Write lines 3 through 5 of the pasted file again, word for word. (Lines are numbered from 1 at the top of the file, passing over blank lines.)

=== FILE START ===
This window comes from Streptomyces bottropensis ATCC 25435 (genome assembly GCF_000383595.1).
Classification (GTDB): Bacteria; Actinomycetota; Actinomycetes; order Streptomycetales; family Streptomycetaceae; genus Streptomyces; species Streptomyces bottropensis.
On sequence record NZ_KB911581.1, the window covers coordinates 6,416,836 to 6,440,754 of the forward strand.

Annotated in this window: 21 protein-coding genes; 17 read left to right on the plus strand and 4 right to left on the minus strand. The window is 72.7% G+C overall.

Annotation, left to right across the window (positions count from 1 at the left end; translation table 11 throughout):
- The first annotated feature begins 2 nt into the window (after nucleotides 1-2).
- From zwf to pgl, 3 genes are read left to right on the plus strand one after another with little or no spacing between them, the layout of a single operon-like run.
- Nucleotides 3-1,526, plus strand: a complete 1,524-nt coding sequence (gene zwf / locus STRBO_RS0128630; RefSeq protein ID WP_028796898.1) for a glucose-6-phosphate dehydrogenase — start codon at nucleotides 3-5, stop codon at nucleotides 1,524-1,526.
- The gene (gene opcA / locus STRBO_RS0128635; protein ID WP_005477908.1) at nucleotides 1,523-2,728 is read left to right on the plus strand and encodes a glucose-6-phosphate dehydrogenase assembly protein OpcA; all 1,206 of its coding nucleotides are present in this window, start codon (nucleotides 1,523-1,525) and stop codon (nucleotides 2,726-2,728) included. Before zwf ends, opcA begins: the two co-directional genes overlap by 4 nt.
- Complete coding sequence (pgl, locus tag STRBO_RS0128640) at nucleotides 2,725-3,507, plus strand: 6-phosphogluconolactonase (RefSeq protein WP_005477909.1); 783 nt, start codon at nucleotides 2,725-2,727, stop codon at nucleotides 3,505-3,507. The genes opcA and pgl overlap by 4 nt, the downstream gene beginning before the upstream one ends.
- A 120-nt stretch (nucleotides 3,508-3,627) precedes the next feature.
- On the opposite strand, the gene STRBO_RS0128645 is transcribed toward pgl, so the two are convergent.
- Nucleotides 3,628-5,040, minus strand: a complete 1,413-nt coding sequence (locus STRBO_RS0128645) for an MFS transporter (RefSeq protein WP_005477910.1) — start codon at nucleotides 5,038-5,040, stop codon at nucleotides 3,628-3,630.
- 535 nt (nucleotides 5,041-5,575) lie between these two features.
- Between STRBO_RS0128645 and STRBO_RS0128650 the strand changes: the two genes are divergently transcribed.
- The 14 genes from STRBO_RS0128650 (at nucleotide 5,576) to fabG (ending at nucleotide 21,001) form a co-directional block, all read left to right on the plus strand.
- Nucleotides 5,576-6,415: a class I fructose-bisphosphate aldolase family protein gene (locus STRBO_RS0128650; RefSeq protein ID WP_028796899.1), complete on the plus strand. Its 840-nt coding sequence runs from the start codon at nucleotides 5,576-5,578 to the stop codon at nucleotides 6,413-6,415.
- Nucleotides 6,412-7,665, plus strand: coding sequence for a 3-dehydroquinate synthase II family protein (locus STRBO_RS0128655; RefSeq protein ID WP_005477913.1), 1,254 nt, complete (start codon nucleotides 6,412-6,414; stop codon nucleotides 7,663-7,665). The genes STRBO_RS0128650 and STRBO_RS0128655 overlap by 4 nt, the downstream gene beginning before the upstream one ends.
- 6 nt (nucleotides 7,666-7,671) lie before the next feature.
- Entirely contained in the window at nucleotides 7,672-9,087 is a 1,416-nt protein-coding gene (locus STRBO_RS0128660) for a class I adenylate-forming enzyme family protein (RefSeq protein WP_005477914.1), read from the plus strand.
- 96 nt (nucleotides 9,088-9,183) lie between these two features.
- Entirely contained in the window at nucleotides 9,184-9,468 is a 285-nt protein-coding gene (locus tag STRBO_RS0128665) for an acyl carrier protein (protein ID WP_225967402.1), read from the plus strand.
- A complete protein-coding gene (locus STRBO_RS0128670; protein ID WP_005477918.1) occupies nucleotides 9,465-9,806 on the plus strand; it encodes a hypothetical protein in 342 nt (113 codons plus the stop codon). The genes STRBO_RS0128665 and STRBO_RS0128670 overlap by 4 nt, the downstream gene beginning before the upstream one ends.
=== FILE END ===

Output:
On sequence record NZ_KB911581.1, the window covers coordinates 6,416,836 to 6,440,754 of the forward strand.

Annotated in this window: 21 protein-coding genes; 17 read left to right on the plus strand and 4 right to left on the minus strand. The window is 72.7% G+C overall.

Annotation, left to right across the window (positions count from 1 at the left end; translation table 11 throughout):